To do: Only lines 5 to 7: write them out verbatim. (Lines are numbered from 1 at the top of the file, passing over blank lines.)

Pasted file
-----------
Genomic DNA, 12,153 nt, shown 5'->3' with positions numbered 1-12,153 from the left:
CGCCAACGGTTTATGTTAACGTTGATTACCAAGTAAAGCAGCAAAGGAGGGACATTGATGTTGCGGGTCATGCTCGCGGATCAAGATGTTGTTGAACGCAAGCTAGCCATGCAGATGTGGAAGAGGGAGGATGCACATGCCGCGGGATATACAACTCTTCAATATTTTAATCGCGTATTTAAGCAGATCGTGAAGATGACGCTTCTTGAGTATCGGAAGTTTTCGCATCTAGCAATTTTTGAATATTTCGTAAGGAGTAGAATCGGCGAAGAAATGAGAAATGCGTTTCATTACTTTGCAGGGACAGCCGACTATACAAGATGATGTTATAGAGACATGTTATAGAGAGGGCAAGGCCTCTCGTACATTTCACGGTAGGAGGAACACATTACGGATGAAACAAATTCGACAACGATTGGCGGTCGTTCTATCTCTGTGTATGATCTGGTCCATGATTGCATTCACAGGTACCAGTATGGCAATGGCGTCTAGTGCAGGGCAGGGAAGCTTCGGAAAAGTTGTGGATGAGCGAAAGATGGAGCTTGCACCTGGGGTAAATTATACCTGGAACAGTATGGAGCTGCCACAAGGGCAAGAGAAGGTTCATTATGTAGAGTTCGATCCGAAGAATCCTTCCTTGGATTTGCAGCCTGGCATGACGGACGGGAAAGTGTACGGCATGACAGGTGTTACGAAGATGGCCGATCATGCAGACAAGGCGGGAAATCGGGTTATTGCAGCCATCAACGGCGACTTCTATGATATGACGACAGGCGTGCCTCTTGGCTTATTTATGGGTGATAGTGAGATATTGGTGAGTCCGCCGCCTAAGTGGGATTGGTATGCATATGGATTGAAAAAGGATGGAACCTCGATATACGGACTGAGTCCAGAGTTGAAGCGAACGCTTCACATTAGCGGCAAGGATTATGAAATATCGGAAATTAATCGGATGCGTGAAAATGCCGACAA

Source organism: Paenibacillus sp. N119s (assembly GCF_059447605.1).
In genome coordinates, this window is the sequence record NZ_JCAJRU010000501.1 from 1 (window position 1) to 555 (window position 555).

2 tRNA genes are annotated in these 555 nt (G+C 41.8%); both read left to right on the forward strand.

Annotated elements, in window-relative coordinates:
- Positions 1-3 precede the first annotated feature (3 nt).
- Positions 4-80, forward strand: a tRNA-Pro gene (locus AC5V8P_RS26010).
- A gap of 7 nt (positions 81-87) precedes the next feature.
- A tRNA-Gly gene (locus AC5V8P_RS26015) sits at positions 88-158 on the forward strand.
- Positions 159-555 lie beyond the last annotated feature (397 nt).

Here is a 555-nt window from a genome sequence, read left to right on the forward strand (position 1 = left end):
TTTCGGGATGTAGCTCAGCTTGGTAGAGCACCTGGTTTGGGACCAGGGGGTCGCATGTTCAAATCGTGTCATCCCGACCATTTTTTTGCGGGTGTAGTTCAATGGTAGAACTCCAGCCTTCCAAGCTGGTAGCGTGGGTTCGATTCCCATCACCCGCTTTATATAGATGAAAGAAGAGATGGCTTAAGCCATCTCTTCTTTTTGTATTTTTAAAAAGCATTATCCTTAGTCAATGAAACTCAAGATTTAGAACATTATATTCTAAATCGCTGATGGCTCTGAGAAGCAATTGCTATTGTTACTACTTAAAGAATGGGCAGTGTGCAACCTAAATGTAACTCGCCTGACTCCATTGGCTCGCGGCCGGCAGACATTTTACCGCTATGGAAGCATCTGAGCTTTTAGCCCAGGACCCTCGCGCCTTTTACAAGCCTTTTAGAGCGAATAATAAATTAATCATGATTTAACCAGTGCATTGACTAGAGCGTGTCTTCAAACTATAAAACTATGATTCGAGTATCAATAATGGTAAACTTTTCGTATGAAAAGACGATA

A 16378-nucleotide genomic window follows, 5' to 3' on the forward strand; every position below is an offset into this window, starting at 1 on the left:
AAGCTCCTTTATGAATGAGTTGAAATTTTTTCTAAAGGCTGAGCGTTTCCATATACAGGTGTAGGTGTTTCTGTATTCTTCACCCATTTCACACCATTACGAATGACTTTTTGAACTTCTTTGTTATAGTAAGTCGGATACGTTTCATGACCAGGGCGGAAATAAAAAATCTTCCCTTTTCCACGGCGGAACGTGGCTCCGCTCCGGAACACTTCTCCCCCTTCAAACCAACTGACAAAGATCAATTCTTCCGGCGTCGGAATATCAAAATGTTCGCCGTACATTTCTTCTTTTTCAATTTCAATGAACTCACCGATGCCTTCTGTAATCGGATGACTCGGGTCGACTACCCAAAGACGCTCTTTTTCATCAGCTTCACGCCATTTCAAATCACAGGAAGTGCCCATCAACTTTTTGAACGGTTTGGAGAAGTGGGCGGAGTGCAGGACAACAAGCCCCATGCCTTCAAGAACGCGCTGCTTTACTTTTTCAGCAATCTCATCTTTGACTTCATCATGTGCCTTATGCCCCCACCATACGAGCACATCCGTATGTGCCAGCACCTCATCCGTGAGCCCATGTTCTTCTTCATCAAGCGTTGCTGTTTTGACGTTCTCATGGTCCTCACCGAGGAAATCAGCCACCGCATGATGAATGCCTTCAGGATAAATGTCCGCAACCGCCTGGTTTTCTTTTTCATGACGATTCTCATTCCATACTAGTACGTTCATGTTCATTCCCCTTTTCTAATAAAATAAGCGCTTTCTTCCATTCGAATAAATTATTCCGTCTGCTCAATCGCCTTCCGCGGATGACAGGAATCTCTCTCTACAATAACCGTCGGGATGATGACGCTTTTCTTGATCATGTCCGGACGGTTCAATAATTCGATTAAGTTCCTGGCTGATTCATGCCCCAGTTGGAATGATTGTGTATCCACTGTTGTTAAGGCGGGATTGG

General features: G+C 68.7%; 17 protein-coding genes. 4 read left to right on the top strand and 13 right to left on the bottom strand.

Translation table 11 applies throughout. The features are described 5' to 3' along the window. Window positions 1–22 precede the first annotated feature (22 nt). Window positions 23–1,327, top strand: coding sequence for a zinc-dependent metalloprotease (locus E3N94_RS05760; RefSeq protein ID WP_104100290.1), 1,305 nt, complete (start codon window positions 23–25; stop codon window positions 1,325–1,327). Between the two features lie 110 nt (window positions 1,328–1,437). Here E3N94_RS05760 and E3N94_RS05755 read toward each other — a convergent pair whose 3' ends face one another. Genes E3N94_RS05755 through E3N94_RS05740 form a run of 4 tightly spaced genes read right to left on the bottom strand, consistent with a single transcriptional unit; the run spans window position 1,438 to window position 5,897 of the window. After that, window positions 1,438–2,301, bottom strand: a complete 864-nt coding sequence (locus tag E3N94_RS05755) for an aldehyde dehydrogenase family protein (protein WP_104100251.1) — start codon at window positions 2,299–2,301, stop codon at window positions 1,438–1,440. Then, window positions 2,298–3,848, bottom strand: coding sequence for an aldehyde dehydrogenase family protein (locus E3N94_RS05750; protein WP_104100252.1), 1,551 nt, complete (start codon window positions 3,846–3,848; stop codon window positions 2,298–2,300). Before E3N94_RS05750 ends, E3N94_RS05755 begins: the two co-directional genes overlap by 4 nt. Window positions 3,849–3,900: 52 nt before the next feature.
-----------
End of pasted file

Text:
2 tRNA genes are annotated in these 555 nt (G+C 41.8%); both read left to right on the forward strand.

Annotated elements, in window-relative coordinates:
- Positions 1-3 precede the first annotated feature (3 nt).